Banks played most of his career at first, and first is a power position. Williams was better with the bat.

    I mean, you treat Williams as if he were truly dreadful with the glove. He may not have the greatest FP, but this is a guy who had double-digit assists in 7 different seasons as an outfielder. He would not have been religated to play DH in today's game.

    You're underrating Williams' defense. This isn't Ted Williams, it's Billy Williams
    Last edited by AlecBoy006; 03-05-2007 at 03:09 PM.

  8. #8
    Join Date
    Jun 2003
    Location
    Section 232, Row 1, Seat 24, Miller Park, Miller Park Way
    Posts
    3,588
    By saying that Banks played "most" of his career at First base, you're using lose terminology. It's true that Banks did play a majority of his career at first base. A 51% majority. He played another 45% at Shortstop, where his FRAA was 59. Not to mention he was also 32 FRAA at first base, for a career 91! That's pretty damn good. Williams was a good defenseman as well, with 79 FRAA for his career. But one again. As a leftfielder. Banks had 59 in 45% of his games, whereas is was 96% of Williams career to get that 79. Banks defense was clearly superior to Williams in general, and he did it at the most defensive position in the game.
    AL East Champions: 1981 1982
    AL Pennant: 1982
    NL Central Champions: 2011
    NL Wild Card: 2008

    "It was like coming this close to your dreams and then watching them brush past you like a stranger in a crowd. At the time you don't think much of it; you know, we just don't recognize the significant moments of our lives while they're happening. Back then I thought, 'Well, there'll be other days.' I didn't realize that that was the only day." - Moonlight Graham

  9. #9
    Join Date
    Jan 2005
    Location
    See ya on the flip.
    Posts
    3,618
    Blog Entries
    3

    interesting...

    Runningshoes wrote this story for my site last year.
    It's All About R-E-S-P-E-C-T for 'Sweet Swinging' Billy Williams
    Ask most Cubs fans to name the other player who could have laid claim to the title Mr. Cub and the first name to enter most minds will be that of a mechanical, methodically consistent outfielder whose career also took to him to Cooperstown.

    If Ernie Banks had never donned the uniform, “Sweet Swinging” Billy Williams might well have earned that very honor for himself. For thirteen of his eighteen major league seasons he played in the shadow of the hugely popular Banks and although he got it from opposing pitchers, Williams never got the respect he deserved from the fans or the media in Chicago or the rest of the country.

    His 147 hits, 25 home runs, 86 RBI’s and .277 batting average were enough to earn him the National League Rookie of the Year award in 1961, but the media’s attention was focused on Mickey Mantle and Roger Maris who were dueling to surpass Babe Ruth’s legendary season-high home run total and in 1972 he finished a distant second behind Cincinnati Reds catcher Johnny Bench and forced to take the proverbial back seat again.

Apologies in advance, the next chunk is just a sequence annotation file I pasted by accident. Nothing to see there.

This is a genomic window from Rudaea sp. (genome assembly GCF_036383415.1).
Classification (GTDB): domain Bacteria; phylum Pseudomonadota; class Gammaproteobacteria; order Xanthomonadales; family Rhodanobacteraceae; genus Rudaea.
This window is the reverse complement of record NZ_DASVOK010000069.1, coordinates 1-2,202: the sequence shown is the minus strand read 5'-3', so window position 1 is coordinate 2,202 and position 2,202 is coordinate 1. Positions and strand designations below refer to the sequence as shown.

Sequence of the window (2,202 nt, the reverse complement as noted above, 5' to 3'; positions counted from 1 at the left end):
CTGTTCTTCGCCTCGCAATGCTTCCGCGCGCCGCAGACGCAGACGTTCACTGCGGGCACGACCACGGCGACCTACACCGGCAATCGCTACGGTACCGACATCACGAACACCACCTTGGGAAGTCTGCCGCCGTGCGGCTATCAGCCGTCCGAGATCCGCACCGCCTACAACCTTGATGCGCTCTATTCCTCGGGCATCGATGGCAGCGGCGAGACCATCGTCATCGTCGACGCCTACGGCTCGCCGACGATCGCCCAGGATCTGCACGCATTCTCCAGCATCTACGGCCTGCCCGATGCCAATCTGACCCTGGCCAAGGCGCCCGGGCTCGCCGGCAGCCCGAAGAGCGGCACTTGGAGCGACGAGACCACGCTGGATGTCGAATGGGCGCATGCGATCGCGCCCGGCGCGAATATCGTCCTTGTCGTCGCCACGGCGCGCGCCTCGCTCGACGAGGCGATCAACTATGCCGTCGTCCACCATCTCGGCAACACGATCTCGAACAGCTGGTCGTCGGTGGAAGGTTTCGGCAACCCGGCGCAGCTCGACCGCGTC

After more than a decade of great accomplishments and keeping silent about the lack of respect he received for them, it was clear the usually tight-lipped Alabaman was beginning to resent being taken for granted when he told the Sporting News he was very unhappy with the voting results. Williams hit 37 home runs with 122 RBIs while maintaining a .333 average while Bench, who topped Williams’ home run and RBI total by three, had batted a whopping 63 points lower but got the award because the Reds won the pennant that year. A year earlier Willie Stargell, who had led the Pittsburgh Pirates the National League pennant, lost out to Joe Torre who was giving the award because of his better statistics.

    The 1972 voting wasn’t even close. Bench had easily captured the award and Williams, who had been baseball’s most consistent hitter over the past five years, was angry in his own soft-spoken way.

    “Every year there seems to be a different set of rules. Look at the figures. I was ahead in average and almost even in home runs and RBIs. You have to feel you weren’t awarded something you deserved and it a feeling that sticks with you.”

    “Well after 13 years in the big leagues I’m going to let the other guy be the nice guy. I’m going to speak out if I see something. You get tired of people saying it’s easy for you to hit .300. It’s not easy. It’s a lot of work.

    For his entire career, other, more colorful Cubs overshadowed him in his own ballpark. If he wasn’t competing for attention with Ernie Banks Ron Santo and Ferguson Jenkins, he was doing so with his own manager Leo Durocher whose “lip” was legendary for drawing the attention of fans and the media as well as the ire of his own players; now Williams’ lack of nation-wide media attention had possibly cost him the hard earned MVP award. Williams’ career was drawing to a close at the end of the 1972 campaign and he was only two years away from leaving the Cubs. He had spent the peak years of his career quietly building a Hall of Fame resume while trying to earn the respect he was so deserving of in Chicago.